iThemba Lethu seeks to impact children and young people in Durban whose future is being threatened by HIV /AIDS. Our vision is to see these children and young people regain a meaningful destiny by them:
- recognising the value of their lives;
- recognising their spiritual inheritance;
- being part of a secure family or having positive relationships.
iThemba Lethu means ‘I have a destiny’.
Our vision is to restore the destiny to babies and young people whose futures are at risk
of being negatively impacted by the affects of HIV/AIDS
The pictures are of young people of various ages swirling a red ribbon –
an image representing the unravelling of the AIDS ‘knot’.
The ribbon is unfurled, depicting an end to the boundaries and barriers that have been created around HIV/AIDS.
Their faces show hope and their body language proclaims triumph and confidence.
There is hope and a destiny for each child.
In the same way, each baby and young person that we come into contact with will understand
the triumph of a meaningful destiny and future.
Purpose and Objectives of iThemba Lethu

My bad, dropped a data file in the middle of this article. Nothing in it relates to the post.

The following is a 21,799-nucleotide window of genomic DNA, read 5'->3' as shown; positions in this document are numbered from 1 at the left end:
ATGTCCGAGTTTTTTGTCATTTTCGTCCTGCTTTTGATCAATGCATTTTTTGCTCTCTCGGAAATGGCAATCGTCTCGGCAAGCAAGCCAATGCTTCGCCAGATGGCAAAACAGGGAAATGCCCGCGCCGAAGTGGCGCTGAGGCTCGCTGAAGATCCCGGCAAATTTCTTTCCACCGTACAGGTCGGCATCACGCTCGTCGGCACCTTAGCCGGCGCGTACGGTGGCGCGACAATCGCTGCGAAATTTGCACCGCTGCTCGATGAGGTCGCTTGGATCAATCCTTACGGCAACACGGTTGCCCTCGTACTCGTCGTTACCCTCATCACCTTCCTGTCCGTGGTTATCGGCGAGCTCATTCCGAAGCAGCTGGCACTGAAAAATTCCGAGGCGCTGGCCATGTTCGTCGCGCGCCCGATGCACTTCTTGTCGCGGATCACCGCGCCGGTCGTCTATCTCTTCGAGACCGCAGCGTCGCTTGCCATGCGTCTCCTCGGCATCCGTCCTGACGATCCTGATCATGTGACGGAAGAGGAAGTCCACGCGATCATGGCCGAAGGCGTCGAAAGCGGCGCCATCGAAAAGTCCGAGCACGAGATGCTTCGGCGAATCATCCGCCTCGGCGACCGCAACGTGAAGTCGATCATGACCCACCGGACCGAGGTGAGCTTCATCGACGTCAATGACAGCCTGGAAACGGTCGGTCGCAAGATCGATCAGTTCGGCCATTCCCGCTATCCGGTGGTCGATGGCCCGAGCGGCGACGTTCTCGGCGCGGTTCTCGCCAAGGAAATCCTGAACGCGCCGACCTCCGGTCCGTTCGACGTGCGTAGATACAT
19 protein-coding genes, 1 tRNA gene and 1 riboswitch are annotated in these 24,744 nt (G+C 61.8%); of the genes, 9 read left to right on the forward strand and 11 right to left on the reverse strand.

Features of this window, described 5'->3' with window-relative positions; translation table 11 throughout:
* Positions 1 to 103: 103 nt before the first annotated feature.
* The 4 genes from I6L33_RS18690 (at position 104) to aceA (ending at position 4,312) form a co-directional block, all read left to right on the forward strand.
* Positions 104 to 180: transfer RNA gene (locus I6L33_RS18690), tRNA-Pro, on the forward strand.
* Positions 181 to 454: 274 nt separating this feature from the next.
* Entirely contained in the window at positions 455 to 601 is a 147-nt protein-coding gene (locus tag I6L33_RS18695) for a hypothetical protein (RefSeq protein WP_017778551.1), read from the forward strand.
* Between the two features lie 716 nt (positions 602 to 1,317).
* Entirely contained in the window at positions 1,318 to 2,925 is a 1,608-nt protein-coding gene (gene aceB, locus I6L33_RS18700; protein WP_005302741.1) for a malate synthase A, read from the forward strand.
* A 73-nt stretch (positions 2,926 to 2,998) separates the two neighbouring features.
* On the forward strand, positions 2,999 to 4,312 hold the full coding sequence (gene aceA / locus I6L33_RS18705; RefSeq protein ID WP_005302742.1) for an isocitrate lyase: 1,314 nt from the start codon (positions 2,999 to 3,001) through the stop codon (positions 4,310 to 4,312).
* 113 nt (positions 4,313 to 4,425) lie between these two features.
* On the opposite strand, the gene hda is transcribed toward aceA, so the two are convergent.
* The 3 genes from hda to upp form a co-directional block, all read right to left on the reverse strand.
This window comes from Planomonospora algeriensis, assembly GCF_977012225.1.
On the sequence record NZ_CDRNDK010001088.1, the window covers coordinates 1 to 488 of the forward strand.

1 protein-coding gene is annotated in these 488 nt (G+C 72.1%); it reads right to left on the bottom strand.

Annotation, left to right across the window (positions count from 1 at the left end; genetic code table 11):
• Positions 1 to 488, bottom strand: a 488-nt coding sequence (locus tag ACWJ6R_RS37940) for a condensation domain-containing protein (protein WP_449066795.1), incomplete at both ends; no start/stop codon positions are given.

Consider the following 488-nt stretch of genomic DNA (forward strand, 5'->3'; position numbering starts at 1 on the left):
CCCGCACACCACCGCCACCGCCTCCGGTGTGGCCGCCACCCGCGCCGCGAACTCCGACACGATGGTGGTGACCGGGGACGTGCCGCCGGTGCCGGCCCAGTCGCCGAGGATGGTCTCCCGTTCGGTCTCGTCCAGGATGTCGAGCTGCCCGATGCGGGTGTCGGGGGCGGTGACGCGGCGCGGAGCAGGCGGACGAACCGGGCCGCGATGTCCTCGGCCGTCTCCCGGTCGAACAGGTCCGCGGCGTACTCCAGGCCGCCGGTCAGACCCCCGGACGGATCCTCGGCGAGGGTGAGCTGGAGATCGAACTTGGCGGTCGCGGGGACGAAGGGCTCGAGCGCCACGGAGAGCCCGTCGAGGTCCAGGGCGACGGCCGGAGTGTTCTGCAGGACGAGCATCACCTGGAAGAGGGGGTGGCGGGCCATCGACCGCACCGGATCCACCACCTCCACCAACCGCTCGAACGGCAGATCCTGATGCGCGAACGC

iThemba Lethu seeks to impact the lives of children and young people in Durban whose futures are being threatened by HIV/AIDS. Our vision is to see each of them regain a meaningful destiny.
iThemba Lethu will:
- invest in children who are at high risk of having their future negatively impacted by HIV/AIDS
- assist in the process of integrating orphaned and abandoned babies into suitable family environments
iThemba Lethu has two main programmes that seek to achieve these long term objectives, and an affiliated programme that assists in providing optimal care for the babies in the transition homes:
The aim of the school-based behavioural change intervention is to reduce HIV infection rates amongst pre-adolescent young people in Cato Manor by reducing their risk-taking behaviour in general. The motivation for change has to be the realisation of self–value and destiny. This provides a backdrop against which HIV/AIDS education can then have a positive effect on their lifestyle and behaviour. The work with young people is supported by programmes for care-givers and teachers which aids in maintaining change.
The aim of the programme is to facilitate the adoption of babies who have been orphaned or abandoned as a result of HIV/AIDS. In the transition homes, the babies are cared for, nurtured and loved. The entire process of screening potential families and facilitating the placement is carried out by our social worker – thereby accelerating the process whilst adhering to the requirements of the Children’s Court.
Volunteers assist in providing excellent care and individual attention for the babies.
The Breastmilk Bank affords breast-feeding moms the opportunity to donate their excess breast milk. The moms are screened and the milk is pasteurised before being fed to the babies at the transition homes. As the best form of nutrition, the health and well-being of the babies significantly improves.